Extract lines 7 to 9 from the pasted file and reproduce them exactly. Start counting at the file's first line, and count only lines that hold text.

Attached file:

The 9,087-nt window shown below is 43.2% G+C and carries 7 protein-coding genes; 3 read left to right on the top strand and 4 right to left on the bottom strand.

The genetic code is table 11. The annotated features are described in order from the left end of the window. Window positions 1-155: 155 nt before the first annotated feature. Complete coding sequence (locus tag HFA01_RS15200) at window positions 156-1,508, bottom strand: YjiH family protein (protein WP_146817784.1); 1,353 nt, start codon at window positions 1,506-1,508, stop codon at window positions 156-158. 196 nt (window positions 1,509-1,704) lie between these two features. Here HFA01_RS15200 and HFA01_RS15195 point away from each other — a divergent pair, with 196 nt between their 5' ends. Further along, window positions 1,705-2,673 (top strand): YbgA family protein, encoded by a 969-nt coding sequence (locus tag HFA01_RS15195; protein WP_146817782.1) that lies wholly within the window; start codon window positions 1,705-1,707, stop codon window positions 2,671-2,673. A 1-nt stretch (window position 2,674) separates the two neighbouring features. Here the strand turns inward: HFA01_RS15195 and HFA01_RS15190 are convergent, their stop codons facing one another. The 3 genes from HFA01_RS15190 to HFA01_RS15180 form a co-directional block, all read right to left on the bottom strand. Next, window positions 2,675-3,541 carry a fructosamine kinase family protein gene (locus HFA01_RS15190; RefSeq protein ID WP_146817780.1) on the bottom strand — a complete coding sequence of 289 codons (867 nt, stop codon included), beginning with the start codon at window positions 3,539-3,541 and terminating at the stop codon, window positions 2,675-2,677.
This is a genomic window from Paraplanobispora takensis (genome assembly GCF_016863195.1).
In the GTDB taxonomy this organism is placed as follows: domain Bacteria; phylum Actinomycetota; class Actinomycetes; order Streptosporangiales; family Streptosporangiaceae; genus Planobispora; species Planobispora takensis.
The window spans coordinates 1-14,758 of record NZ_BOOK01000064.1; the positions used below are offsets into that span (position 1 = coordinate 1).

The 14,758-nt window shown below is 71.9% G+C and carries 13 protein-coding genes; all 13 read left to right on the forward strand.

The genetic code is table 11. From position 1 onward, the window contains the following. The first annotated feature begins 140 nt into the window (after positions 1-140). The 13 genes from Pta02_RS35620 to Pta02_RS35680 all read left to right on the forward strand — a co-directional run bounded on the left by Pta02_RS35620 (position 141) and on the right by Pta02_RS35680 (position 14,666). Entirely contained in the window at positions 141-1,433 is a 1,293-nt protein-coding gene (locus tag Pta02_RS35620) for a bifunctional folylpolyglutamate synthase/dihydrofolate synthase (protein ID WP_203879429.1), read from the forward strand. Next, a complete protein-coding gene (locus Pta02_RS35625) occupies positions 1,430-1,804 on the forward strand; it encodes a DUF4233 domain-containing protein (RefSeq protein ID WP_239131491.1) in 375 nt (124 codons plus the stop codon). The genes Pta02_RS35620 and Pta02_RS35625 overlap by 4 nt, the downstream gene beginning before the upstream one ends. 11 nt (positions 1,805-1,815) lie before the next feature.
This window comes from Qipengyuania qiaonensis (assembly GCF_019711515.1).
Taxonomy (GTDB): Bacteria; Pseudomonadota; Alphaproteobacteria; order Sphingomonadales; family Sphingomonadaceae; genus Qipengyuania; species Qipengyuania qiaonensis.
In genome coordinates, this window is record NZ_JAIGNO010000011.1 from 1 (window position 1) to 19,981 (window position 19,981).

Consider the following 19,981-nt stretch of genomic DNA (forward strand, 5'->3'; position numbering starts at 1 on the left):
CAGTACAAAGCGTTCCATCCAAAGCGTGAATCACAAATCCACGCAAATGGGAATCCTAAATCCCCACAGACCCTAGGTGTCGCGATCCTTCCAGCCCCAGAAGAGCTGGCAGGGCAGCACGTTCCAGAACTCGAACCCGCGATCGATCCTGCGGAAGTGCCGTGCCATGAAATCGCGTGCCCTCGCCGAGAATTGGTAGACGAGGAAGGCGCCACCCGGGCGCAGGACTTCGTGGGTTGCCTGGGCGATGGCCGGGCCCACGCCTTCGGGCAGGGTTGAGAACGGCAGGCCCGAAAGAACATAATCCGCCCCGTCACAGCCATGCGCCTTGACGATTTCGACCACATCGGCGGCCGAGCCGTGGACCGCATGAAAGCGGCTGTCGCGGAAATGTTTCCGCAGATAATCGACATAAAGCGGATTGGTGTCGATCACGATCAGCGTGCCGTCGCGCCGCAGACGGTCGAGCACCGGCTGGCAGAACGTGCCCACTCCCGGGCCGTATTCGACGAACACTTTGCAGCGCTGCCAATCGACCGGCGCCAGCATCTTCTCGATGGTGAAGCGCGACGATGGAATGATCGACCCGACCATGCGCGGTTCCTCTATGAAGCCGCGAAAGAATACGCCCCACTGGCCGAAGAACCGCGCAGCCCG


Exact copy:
The genetic code is table 11. From position 1 onward, the window contains the following. The first annotated feature begins 140 nt into the window (after positions 1-140). The 13 genes from Pta02_RS35620 to Pta02_RS35680 all read left to right on the forward strand — a co-directional run bounded on the left by Pta02_RS35620 (position 141) and on the right by Pta02_RS35680 (position 14,666). Entirely contained in the window at positions 141-1,433 is a 1,293-nt protein-coding gene (locus tag Pta02_RS35620) for a bifunctional folylpolyglutamate synthase/dihydrofolate synthase (protein ID WP_203879429.1), read from the forward strand. Next, a complete protein-coding gene (locus Pta02_RS35625) occupies positions 1,430-1,804 on the forward strand; it encodes a DUF4233 domain-containing protein (RefSeq protein ID WP_239131491.1) in 375 nt (124 codons plus the stop codon). The genes Pta02_RS35620 and Pta02_RS35625 overlap by 4 nt, the downstream gene beginning before the upstream one ends. 11 nt (positions 1,805-1,815) lie before the next feature.
This window comes from Qipengyuania qiaonensis (assembly GCF_019711515.1).
Taxonomy (GTDB): Bacteria; Pseudomonadota; Alphaproteobacteria; order Sphingomonadales; family Sphingomonadaceae; genus Qipengyuania; species Qipengyuania qiaonensis.